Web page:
These albums attracted noticeable interest and generated much valuable discussion that revealed the most fascinating aspects of parish history that oftentimes have never been written or addressed in a serious way. In addition, it was clear that despite the divisions across related parishes into Greek Catholic/Orthodox, or Russian/Carpatho-Russian/Ruthenian/Ukrainian, some visitors still had an awareness of a common ethnic origin of these communities. In the course of the discussions, some visitors even showed some familiarity with patterns of chain migration from a single village to several different Pennsylvania locales. I was inspired to try to make these linkages clearer and formally document them. And I began to seriously consider publishing these photos and facts of interest as a book.

How it evolved

Grave of Mychajlo Sočka, born in Tiszászaszfalu [Sasovo,
Ugoča County], Hungary, 21 years old, died 1913.
Immaculate Conception Cemetery, Irwin,
Westmoreland County, Pa.
In 1992 I moved to Pittsburgh and entered graduate school, in one of the two areas of Pennsylvania with the largest concentration of Rusyn immigrant settlements and Rusyn immigrant-founded churches. Over the next few years, I continued the photography but began to dig deeper. I visited parish cemeteries and discovered gravestones in one Slavic language or another stating the deceased person’s birthplace or fraternal lodge affiliation. I found published oral histories of Rusyn Americans of various religious and ethnonational orientations who colorfully related some of the same stories I had informally heard at the Pittsburgh Folk Festival or when I visited the churches. I found the rich collections of otherwise-lost-to-history photographs published in fraternal organization almanacs. I realized that what I had started to build was only part of the story, that the history of a parish is an important, but only one, aspect of the larger local Rusyn community’s history.

It was especially when I widened my study to chain migration patterns that it began to seem like I could produce a truly ground-breaking publication in the history of Carpatho-Rusyns. The knowledge of these patterns made it possible for me to document what had been mostly in the realm of informal knowledge on the part of family historians. I produced posters for use at ethnic festivals showing various Carpatho-Rusyn churches in the region and plotted on a map the villages that its immigrant founders came from, displaying them in Pittsburgh and elsewhere. The continued interest in this information by festival patrons led me to a number of speaking engagements at genealogy conferences where I told the story of the local Rusyn immigration, their arrival and villages of origin, and the development of their communities and churches. The tremendous positive feedback inspired me to continue researching at a deeper and deeper level.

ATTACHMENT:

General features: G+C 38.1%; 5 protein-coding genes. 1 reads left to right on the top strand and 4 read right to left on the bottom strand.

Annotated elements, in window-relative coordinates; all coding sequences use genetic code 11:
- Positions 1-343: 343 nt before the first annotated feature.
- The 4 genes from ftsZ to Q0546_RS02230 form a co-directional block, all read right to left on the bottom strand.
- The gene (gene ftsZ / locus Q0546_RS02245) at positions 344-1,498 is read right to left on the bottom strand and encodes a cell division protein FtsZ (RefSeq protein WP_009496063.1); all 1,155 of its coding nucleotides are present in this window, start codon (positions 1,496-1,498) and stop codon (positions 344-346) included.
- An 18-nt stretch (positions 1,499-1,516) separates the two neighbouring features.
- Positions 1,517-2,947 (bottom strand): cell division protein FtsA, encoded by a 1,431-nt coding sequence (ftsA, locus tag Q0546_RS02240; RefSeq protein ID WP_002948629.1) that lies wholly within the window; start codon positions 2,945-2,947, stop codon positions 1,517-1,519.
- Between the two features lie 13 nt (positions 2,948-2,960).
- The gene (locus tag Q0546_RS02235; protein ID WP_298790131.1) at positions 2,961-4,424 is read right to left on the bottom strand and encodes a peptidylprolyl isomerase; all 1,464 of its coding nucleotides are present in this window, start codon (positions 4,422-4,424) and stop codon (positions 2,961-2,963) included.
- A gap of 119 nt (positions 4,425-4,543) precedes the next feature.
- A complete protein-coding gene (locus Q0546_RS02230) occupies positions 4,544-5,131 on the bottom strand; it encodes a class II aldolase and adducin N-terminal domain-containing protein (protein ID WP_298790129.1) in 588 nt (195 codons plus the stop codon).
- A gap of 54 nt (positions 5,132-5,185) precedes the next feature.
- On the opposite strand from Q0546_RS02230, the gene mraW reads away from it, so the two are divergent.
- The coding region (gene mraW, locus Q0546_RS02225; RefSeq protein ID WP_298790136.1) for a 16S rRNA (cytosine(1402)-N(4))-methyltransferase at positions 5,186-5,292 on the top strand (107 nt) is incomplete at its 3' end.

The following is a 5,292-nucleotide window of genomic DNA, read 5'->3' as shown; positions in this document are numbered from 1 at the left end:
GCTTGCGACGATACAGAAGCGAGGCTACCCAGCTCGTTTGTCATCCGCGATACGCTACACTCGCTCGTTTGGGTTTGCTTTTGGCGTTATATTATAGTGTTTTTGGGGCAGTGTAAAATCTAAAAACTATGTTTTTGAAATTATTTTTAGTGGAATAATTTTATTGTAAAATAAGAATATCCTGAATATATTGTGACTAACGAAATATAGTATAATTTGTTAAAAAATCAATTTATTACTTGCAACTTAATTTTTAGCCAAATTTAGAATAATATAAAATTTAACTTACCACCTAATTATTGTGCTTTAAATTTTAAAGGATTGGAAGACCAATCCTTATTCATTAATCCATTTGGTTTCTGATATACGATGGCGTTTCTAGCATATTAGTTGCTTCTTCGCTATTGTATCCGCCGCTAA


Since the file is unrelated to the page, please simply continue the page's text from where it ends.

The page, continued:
Early on, I met several key individuals who not only encouraged me in this work but without whose support I might have abandoned the effort. One I will mention by name is Bishop Michael J. Dudick, of blessed memory, whose generosity of materials, time, and hospitality I will not forget.

And so over the course of two decades and counting, my research has taken me across Pennsylvania, to small towns and hidden cemeteries, to homes, courthouses and libraries, and to archives as far away as Long Island, N.Y., Connecticut, Minnesota, and Canada to truly uncover the full story of Carpatho-Rusyn immigrants in Pennsylvania.

Rusyn cemetery, Courtdale, Pa., 1890s
I have photographed almost every church (some now destroyed or decommissioned) and parish cemetery and old immigrant gravestone, collected parish histories and articles from local and immigrant newspapers, investigated fraternal organization records and parish metrical records to discern the European villages of origin of the immigrant founders/settlers in each place in Pennsylvania, and collected or scanned photographs showing the life of the community, mainly from before World War II, but also some more current photos. Many individuals have lent their voices and memories through oral history interviews to provide a direct experience of the history, and I have collected virtually every memoir written and published by Rusyn immigrants and others about the earliest days of Rusyns in America.

I now have more material than I can possibly publish in one book, so the challenge remains for me to distill the essential and most interesting information while still presenting in rich detail the Carpatho-Rusyn experience in Pennsylvania.

Original material is © by the author, Richard D. Custer; all rights reserved.

4 comments:

  1. Can you please tell me where you found the maps at? I am doing a research project on Carpatho-Rusyn churches and cemeteries for an undergraduate cartography course.

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  2. Hi Amanda,
    Speaking of the maps in this post, some (Europe) are from Paul R. Magocsi's publications and his Map of Carpatho-Rusyn Settlement, and the U.S. ones I took from a large atlas of Pennsylvania I bought many years ago.

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  3. My ancestors were among the founding families of the Hawk Run church. Let me know if you are still looking for specific information from that area. Perhaps some of my living relatives can help.

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    Replies
    1. Hello Susan,
      Something I really don't have at all from Hawk Run is old photographs. As far as I know there was never even an anniversary book from St. John's (Byz./Gr. Cath.) parish that might have had photos like that. There don't seem to be any of interest at the rectory and other people I've asked don't seem to have any, either.